Water Conservation: Simple Tips for Big Results
by Bobby Jensen, Director of Sales, IrriGreen Inc.
Conserving water in your landscape doesn’t have to be complicated. Just use some of the following helpful tips to get started conserving water on your property.
- Scatter a few empty tuna cans around your yard and turn on the irrigation system. Measure how much water is in the cans after 15 minutes of irrigation. Then calculate how long you should irrigate your lawn to apply about ½” of water. Irrigate every third day during the summer to apply a total of about one inch of water per week. Be sure to consider the amount of rainfall in achieving that one inch per week. Apply about half this amount the spring or fall, paying particular attention to the weather.
- A healthy, properly irrigated turf rarely requires more than one inch of water per week. Watering less often, but deeply, forces the root system to follow the water down into the soil, where it is cooler and protected from extreme heat on the surface.
- Lawn aeration improves water penetration and encourages deeper roots. Don’t over-fertilize the lawn.
- Properly selected and applied fertilizer will build up drought tolerance by increasing root development.
- Increase the cutting height to 3-4 inches and mulch clippings on the lawn to help retain moisture.
- Have your irrigation system audited. Some water providers will conduct an irrigation audit for you either free or at minimal cost. If not, your local water provider can likely provide a list of irrigation auditors in your area.
- Adjust your irrigation controllers’ run time for seasonal changes in weather once a month. Simply making a monthly change to the irrigation operation times can save more water and money than any other thing you can do.
- Most controllers even have a % key that makes changing the time easy. Irrigate the lawn in the morning hours. Less water is lost to evaporation when the temperature is cooler, plus in most areas the wind is calm in the early morning hours. Watering in the evenings can lead to turf and plant disease problems because the water sits on the plants all night, especially when it is humid.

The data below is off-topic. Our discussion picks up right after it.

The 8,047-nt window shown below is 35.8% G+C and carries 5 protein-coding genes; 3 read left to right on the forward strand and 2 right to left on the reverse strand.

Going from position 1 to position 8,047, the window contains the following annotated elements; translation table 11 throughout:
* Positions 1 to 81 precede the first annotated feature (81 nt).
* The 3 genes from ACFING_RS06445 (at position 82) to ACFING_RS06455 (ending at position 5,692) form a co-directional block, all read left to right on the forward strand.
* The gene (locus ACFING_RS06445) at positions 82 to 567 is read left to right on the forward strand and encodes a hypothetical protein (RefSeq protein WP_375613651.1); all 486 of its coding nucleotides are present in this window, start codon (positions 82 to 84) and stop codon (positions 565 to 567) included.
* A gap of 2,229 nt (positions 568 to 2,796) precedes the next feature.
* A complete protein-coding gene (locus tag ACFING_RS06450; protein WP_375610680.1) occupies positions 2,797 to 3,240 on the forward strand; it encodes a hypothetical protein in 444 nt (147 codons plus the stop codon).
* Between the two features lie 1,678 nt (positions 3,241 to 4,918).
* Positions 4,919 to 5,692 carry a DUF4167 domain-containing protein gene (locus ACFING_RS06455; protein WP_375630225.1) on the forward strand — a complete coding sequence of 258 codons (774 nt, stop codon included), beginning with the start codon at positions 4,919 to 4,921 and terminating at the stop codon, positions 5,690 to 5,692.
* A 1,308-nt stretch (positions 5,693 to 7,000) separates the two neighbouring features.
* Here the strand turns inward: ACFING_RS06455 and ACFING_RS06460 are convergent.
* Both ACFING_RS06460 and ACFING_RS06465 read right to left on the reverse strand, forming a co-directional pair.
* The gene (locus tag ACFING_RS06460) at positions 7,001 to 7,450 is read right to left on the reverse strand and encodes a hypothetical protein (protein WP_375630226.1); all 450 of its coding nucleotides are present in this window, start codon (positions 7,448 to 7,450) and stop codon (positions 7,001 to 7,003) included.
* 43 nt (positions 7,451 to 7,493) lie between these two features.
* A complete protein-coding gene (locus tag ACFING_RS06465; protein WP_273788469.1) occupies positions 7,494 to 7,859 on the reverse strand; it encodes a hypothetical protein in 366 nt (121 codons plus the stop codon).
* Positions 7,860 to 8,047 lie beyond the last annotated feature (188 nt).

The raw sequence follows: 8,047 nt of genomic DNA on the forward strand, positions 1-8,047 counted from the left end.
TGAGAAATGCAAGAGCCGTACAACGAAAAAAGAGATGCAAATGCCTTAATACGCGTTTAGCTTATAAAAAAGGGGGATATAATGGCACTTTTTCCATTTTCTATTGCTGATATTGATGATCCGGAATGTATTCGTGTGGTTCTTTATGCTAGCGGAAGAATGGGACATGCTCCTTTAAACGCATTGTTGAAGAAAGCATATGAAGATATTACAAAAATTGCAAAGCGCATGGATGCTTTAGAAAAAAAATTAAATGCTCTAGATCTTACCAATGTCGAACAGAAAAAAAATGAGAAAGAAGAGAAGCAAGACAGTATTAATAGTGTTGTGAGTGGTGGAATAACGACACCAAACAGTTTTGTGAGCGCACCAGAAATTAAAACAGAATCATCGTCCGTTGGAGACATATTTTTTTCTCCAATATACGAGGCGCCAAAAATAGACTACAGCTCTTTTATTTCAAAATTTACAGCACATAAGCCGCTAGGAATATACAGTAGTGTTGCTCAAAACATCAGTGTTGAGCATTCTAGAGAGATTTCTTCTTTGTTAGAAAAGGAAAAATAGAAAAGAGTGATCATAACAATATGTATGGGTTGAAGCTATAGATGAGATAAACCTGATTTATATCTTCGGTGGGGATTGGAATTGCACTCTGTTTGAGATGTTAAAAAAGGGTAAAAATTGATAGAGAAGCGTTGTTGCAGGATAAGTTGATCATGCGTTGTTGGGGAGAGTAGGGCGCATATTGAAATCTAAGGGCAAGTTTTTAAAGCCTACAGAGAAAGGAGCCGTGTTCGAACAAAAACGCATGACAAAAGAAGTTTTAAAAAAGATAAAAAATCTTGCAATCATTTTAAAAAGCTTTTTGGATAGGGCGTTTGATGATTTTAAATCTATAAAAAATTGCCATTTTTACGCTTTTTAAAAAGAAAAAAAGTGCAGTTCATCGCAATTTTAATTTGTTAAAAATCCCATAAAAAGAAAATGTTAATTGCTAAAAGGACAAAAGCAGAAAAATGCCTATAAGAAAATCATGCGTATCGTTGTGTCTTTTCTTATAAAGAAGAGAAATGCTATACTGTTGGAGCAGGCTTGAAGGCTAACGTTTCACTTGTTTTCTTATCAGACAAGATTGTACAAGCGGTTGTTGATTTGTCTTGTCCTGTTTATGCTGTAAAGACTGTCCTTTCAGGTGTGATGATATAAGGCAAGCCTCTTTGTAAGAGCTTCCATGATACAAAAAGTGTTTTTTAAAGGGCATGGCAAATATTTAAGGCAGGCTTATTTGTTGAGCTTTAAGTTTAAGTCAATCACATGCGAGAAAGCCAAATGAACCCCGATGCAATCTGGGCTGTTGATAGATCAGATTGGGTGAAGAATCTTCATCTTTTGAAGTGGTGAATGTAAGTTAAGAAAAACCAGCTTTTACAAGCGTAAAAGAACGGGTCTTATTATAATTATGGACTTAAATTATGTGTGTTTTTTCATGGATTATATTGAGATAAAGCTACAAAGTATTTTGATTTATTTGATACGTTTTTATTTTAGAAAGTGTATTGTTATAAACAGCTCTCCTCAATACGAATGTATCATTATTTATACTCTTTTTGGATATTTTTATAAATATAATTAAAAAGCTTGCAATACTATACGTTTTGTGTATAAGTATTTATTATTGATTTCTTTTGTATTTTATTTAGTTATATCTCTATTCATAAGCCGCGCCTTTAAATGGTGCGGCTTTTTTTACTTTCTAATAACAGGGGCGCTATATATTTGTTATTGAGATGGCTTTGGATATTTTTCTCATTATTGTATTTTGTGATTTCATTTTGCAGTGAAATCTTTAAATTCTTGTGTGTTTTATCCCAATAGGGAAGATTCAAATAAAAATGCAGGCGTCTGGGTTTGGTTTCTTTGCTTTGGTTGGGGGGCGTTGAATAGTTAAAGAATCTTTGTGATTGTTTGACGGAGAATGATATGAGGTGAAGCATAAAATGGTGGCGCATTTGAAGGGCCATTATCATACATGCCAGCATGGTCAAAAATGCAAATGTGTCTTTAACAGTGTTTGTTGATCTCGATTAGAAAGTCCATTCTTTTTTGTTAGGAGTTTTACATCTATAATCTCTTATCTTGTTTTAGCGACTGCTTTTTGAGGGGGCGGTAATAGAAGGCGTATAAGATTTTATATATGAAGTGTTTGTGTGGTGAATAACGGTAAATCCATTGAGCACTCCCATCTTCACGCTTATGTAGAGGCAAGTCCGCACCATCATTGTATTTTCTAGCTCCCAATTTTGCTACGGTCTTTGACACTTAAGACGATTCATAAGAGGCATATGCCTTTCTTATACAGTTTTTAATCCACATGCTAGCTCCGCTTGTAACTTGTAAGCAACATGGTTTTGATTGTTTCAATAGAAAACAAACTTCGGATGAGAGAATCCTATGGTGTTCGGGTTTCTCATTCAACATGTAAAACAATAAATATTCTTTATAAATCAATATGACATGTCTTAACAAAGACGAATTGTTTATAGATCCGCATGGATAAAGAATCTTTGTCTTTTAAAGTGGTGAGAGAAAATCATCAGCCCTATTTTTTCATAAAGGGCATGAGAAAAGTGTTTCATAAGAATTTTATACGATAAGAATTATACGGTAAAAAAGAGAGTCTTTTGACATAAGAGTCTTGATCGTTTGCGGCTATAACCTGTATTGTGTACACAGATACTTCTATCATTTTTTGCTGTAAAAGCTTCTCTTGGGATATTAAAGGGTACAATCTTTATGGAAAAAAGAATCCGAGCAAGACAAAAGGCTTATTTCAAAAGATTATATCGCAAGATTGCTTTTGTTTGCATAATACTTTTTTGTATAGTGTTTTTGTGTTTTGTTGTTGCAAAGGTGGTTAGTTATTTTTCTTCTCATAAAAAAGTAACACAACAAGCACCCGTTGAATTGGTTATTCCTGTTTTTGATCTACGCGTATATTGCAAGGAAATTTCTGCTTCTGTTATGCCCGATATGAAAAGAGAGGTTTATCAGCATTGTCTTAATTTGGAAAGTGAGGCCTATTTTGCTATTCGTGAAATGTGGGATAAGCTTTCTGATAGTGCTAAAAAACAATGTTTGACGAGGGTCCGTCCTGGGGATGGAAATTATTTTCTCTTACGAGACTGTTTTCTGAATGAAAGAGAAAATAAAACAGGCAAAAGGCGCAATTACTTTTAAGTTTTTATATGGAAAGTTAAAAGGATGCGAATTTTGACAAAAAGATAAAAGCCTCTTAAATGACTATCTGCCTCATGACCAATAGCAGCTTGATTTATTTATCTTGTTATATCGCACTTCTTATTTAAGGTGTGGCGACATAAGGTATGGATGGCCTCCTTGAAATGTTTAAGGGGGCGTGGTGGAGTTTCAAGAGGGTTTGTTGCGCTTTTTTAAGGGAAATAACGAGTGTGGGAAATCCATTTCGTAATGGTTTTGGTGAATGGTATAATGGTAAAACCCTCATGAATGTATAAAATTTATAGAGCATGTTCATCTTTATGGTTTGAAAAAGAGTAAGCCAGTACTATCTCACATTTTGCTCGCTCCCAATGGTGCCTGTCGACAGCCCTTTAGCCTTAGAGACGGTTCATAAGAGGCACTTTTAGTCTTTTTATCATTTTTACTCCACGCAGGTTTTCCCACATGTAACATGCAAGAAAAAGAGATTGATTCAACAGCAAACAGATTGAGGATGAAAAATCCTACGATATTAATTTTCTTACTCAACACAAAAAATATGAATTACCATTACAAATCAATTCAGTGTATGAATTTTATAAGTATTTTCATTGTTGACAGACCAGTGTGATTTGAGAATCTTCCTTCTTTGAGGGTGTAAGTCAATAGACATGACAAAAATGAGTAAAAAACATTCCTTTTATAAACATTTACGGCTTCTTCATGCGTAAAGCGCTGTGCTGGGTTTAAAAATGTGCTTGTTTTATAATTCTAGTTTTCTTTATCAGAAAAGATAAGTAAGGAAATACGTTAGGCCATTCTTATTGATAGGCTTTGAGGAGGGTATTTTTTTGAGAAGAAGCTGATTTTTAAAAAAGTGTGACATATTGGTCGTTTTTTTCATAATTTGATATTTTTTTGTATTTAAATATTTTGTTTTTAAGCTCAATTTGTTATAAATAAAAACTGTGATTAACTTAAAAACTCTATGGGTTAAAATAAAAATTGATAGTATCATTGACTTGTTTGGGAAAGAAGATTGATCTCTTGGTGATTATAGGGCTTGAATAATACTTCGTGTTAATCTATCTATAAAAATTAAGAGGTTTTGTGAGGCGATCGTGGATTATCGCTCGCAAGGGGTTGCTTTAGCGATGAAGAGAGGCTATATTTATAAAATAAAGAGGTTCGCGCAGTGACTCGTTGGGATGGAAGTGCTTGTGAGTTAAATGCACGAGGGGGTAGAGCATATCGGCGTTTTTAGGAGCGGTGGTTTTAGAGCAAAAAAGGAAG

- Install a rain shut-off. When it detects measurable rainfall, it turns off the system.
- Separate plants into hydro-zones. A hydro-zone is an area where all the plants use more or less the same amount of water and have the same sun and wind exposure. A lawn in shade uses less water than one in a sunny area, and a windy hill top uses more water than one in a sunny area. The irrigation is separated so that each hydro-zone area is watered by a different valve. This allows you to water each hydro-zone individually without over or under watering.
- Install smart sprinkler heads that water to the exact shape of your lawn. This saves water by eliminating the wasteful overlapping arcs of water that conventional systems use to cover your lawn. Smart sprinkler heads, such as the Genius from IrriGreen, are placed away from curbs and driveways, and are wirelessly programmed by your installer to your lawn’s exact shape.
Published by Community Associations Institute — Minnesota Chapter, copyright 2013. All articles and paid advertising represent the opinions of authors and advertisers and not necessarily the opinion of either Minnesota Community Living or CAI–Minnesota Chapter. The information contained within should not be construed as a recommendation for any course of action regarding financial, legal, accounting, or other professional services by the CAI–Minnesota Chapter, or by Minnesota Community Living, or its authors. Articles, letters to the editor, and advertising may be sent to Monte Abeler at firstname.lastname@example.org, or at CAI–Minnesota Chapter, 1000 Westgate Dr., Suite 252, St. Paul, MN 55114.